Broadband Competition in the Rochester Region: Reality vs Federal Statistics

Author(s): 
H. Trostle
Christopher Barich
Christopher Mitchell
Publication Date: 
Wednesday, 2018, August 22

In this policy brief, we highlight the gulf between FCC broadband data for Rochester and what’s actually available to residents by examining local competition. Download the policy brief Broadband Competition in the Rochester Region: Reality vs Federal Statistics here.

Rochester Competition: Not All it Appears to Be

The city, home to the world-famous Mayo Clinic, had previously considered building a municipal network, but the idea was dropped, in part because of the incorrect perception that enough competition already exists between Internet service providers. Our analysis and the corresponding maps reveal that broadband competition in the region is more limited than many realize.

The policy brief concludes:

“Overall, Charter and CenturyLink compete for the urban center of Rochester, while the rural areas rely almost exclusively on fixed wireless for broadband service. Even where residents have a choice in broadband, anyone looking for speeds in excess of 40 Mbps will almost certainly have to subscribe to Charter Spectrum. This is why more cities, especially those with municipal electric services, are considering how smart local investments can ensure more consumer choices and a working market for these essential services.”

Shortcomings of FCC Data

As we’ve covered before, the FCC collects data by census block, which incorrectly inflates broadband access and competition data. Internet service providers self-report and describe an entire block as “served” even if they can only connect one address in that census block.

We describe the problems with self-reporting in the policy brief:

“Large, de facto monopoly providers have incentives to overstate their coverage and territory to hide the unreliable and slow nature of their service in many communities. Small providers often have trouble completing the FCC Form 477. . . Larger providers have plenty of staff to handle the form and seem to benefit the most from its flaws, as this data is often used to determine whether government programs should invest additional funds into an area, often by a competitive grant program. Areas that appear to be well covered will not result in more investment, leaving the incumbent providers without fear of competition.”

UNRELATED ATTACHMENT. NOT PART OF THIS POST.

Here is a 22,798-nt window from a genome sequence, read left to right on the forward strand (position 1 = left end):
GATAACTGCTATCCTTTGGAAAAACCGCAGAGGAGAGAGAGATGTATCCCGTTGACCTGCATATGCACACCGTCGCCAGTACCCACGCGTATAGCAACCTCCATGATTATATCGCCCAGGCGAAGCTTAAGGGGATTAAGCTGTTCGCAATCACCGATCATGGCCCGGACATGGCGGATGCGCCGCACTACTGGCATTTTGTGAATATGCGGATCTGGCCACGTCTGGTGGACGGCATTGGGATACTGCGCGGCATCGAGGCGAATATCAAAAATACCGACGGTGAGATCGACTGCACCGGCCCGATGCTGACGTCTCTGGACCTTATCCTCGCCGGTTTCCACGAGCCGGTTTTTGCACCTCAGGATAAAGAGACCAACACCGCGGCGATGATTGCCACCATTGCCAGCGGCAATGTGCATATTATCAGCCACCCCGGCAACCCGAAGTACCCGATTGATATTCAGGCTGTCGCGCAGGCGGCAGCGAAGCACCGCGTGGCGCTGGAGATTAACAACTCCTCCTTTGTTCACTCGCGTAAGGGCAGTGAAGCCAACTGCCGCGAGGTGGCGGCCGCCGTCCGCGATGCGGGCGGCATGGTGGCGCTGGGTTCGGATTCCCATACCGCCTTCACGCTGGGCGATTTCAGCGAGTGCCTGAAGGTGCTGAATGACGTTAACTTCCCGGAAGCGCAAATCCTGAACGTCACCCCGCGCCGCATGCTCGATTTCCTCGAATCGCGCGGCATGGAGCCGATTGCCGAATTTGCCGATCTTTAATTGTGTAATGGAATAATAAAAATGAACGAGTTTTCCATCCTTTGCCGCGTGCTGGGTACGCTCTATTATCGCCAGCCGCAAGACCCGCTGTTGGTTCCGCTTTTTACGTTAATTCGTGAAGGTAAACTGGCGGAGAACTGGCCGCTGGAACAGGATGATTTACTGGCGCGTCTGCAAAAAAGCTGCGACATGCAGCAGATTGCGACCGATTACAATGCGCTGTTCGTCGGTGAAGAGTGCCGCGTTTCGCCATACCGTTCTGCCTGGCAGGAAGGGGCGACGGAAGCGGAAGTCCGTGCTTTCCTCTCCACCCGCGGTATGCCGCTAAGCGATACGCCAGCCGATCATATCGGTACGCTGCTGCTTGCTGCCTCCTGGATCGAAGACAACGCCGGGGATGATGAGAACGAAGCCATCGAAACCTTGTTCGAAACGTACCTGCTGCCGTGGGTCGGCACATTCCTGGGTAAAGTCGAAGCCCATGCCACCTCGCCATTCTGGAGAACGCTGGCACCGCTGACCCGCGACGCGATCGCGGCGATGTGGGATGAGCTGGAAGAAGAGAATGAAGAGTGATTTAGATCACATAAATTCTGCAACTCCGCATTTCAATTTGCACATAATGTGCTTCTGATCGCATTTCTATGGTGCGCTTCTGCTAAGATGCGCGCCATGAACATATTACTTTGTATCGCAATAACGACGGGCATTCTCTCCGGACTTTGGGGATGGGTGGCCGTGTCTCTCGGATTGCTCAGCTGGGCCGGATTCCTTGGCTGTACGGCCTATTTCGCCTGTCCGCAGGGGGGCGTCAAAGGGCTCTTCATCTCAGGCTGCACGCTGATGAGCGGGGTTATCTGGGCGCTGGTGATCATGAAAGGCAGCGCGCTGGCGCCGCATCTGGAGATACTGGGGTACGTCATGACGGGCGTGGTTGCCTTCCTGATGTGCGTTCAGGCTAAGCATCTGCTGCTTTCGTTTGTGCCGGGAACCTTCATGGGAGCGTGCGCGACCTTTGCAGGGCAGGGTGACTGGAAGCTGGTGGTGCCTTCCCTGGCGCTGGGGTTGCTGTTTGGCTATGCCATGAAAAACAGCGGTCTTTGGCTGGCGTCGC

Putting a Number on Broadband Competition (or Lack of Competition) in Rochester

We found that fewer people in the Rochester region have access to high-speed Internet services than the FCC reports. From the brief:

“About 215,000 people live within a 30-mile radius of Rochester’s city center. According to the FCC data, everyone has access to a broadband provider. At least 4,000 people near Rochester, in fact, do not have broadband access.”

In rural areas surrounding Rochester, at least 42,000 people do not have access to wireline connectivity, relying on less dependable fixed wireless services to connect to the Internet. Within Rochester city limits, most residents have access to broadband and limited competition, with Charter Communications and CenturyLink vying for subscribers. For about 19,000 people, however, Charter is the only Internet service provider offering speeds that meet the FCC’s minimum standard for broadband. If a Rochester resident wants or needs faster Internet access speeds, competition drastically declines; more than half of all residents can only access 100 Mbps download speeds through Charter.

The eight maps presented in the policy brief further explore broadband competition in and around Rochester, with varying levels of detail. Three maps take a wideer view of the region, displaying the digital divide between Rochester and its rural neighbors. The remaining five maps focus in on the city, showing which neighborhoods have a choice among multiple Internet service providers and which are stuck with one monopoly provider.

Read more details about the situation in Rochester; download the policy brief Broadband Competition in the Rochester Region: Reality vs Federal Statistics here.